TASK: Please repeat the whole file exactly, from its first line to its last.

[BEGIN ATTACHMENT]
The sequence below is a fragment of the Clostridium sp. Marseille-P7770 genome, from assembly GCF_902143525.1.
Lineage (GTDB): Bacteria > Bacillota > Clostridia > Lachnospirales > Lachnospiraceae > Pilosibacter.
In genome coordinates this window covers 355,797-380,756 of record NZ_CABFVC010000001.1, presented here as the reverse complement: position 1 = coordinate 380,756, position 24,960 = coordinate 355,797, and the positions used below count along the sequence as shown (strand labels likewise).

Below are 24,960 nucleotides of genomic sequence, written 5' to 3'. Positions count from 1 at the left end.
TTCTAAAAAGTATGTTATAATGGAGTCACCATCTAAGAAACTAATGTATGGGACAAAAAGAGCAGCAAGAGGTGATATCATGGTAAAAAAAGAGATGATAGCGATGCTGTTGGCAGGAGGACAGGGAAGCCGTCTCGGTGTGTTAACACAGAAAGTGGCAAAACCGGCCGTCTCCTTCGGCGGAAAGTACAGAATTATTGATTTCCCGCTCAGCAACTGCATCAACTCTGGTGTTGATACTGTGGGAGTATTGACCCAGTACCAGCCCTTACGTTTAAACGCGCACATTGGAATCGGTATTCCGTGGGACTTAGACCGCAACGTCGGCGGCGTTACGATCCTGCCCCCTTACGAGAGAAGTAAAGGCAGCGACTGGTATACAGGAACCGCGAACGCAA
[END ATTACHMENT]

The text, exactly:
The sequence below is a fragment of the Clostridium sp. Marseille-P7770 genome, from assembly GCF_902143525.1.
Lineage (GTDB): Bacteria > Bacillota > Clostridia > Lachnospirales > Lachnospiraceae > Pilosibacter.
In genome coordinates this window covers 355,797-380,756 of record NZ_CABFVC010000001.1, presented here as the reverse complement: position 1 = coordinate 380,756, position 24,960 = coordinate 355,797, and the positions used below count along the sequence as shown (strand labels likewise).

Below are 24,960 nucleotides of genomic sequence, written 5' to 3'. Positions count from 1 at the left end.
TTCTAAAAAGTATGTTATAATGGAGTCACCATCTAAGAAACTAATGTATGGGACAAAAAGAGCAGCAAGAGGTGATATCATGGTAAAAAAAGAGATGATAGCGATGCTGTTGGCAGGAGGACAGGGAAGCCGTCTCGGTGTGTTAACACAGAAAGTGGCAAAACCGGCCGTCTCCTTCGGCGGAAAGTACAGAATTATTGATTTCCCGCTCAGCAACTGCATCAACTCTGGTGTTGATACTGTGGGAGTATTGACCCAGTACCAGCCCTTACGTTTAAACGCGCACATTGGAATCGGTATTCCGTGGGACTTAGACCGCAACGTCGGCGGCGTTACGATCCTGCCCCCTTACGAGAGAAGTAAAGGCAGCGACTGGTATACAGGAACCGCGAACGCAA